The Plastic Surgery Foundation
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Grants We Funded

Grant applicants for the 2021 cycle requested a total of over $3.3 million dollars. The PSF Study Section subcommittees of Basic & Translational Research and Clinical Research evaluated 106 grant applications on the following topics:

The PSF awarded research grants totaling more than $755,000 to support 25 plastic surgery research proposals.

ASPS/PSF leadership is committed to continuing to provide high levels of investigator-initiated research support to ensure that plastic surgeons have the needed research resources to be pioneers and innovators in advancing the practice of medicine.

Research Abstracts

Search The PSF database to have easy access to full-text grant abstracts from past PSF-funded research projects 2003 to present. All abstracts are the work of the Principal Investigators and were retrieved from their PSF grant applications. Several different filters may be applied to locate abstracts specific to a particular focus area or PSF funding mechanism.

Adipocyte Stem Cell Enhancement of Distraction in Radiated Jaws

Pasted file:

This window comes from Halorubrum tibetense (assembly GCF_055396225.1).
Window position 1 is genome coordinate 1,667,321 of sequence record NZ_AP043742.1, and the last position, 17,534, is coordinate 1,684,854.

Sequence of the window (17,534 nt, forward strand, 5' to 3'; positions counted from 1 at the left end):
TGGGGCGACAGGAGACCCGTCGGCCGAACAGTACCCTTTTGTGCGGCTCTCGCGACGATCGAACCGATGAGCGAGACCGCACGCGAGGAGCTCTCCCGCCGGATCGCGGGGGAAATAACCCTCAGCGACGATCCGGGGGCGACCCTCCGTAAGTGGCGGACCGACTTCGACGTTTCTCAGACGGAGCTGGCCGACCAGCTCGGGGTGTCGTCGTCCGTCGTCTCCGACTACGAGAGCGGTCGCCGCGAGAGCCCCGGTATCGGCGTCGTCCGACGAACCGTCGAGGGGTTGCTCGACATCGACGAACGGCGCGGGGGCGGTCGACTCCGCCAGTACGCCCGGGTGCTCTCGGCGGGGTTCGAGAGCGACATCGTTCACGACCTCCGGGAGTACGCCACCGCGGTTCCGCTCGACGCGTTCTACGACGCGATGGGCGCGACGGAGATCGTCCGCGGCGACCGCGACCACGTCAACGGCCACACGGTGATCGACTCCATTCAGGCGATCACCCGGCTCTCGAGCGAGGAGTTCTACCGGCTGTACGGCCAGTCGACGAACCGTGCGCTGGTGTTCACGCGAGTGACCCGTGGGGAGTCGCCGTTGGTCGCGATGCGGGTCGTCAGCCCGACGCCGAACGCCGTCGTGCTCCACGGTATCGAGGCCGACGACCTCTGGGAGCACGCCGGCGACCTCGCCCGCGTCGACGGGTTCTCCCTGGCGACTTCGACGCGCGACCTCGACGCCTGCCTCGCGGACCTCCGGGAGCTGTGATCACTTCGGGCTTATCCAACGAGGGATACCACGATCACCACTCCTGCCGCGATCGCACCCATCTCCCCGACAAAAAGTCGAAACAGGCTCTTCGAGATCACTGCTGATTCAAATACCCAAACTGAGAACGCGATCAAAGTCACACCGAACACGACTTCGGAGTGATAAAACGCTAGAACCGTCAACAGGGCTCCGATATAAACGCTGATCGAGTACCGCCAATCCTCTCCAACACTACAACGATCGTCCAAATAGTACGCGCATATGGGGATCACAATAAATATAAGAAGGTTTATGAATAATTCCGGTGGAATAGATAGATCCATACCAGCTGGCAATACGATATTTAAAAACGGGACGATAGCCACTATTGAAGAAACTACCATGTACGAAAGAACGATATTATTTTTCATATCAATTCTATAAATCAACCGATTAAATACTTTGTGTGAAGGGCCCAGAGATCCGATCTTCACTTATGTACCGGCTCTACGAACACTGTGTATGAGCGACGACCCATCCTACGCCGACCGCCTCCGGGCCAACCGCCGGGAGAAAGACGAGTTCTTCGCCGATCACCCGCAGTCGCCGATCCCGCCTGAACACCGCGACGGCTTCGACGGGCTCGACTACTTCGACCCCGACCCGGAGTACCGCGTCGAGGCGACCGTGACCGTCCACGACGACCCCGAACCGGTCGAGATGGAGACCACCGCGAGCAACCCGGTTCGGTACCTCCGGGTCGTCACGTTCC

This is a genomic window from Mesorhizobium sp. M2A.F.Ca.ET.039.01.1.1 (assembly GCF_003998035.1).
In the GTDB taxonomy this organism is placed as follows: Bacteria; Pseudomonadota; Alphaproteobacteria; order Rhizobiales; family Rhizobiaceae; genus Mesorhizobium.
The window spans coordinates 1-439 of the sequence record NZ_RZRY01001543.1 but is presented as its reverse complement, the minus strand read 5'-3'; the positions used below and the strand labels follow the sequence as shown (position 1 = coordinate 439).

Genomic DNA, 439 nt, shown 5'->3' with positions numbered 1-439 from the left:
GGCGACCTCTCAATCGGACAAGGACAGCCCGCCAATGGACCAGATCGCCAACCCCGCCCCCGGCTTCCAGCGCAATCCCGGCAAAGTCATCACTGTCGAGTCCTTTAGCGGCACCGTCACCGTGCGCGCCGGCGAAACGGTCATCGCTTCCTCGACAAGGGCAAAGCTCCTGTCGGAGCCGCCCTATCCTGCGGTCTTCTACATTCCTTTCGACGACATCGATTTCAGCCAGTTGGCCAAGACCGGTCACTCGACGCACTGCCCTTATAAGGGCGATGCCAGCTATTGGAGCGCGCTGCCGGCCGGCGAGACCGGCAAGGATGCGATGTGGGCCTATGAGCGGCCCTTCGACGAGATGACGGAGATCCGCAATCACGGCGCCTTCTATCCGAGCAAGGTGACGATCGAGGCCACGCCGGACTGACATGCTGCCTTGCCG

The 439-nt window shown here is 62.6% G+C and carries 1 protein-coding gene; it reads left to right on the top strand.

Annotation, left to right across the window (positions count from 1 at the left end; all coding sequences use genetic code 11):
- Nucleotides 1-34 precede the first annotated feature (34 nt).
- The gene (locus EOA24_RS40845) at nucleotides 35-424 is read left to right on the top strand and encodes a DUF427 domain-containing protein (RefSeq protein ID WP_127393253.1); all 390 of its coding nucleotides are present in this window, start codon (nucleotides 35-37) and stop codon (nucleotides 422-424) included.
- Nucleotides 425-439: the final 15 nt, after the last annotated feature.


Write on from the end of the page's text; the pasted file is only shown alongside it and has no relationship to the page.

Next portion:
Principal Investigator
Steven Buchman MD

Year
2011

Institution
University of Michigan

Funding Mechanism


Focus Area


Abstract
The US Surgeon General has reported that diseases of the craniofacial region are among the most common health problems affecting the general population. Devastating head and neck cancer (HNC) single-handedly impose a significant biomedical burden by accounting for 8000 deaths and 35,720 new cases each year in the U.S. alone (Jemal). Most of these patients will necessitate multimodality therapy with surgery, radiation and chemotherapy. Although radiotherapy has significantly improved survival, it drastically impairs bone healing and adjacent normal tissues leading to significant morbidity and thus precluding the use of mandibular Distraction Osteteogenesis (DO) as a viable reconstructive option for HNC. Distraction Osteogenesis, or the creation of new bone by gradual separation of two osteogenic fronts, generates an anatomical and functional replacement of deficient tissue from local substrate. The central hypothesis to be tested in this proposal is that the deleterious effect of radiation on bone formation can be mitigated to allow functional restoration and successful regeneration of the mandible. To test this hypothesis we will utilize our unique and reliable rodent model for DO and the specific metrics of diminished bone quality within the regenerate of irradiated distracted mandibles. We will employ tissue-engineering strategies (human adipocyte derived stem cells transplant or fat grafting) alone and in combination with a pharmacologic agent (Simvastatin), to assuage the adverse impact of radiation induced injury on new bone formation and healing in order to optimize reconstruction and repair. The long-term goal of this proposal is to provide fundamental information that can be translated from the bench to the bedside to lead to improved treatment modalities to this severely compromised patient population.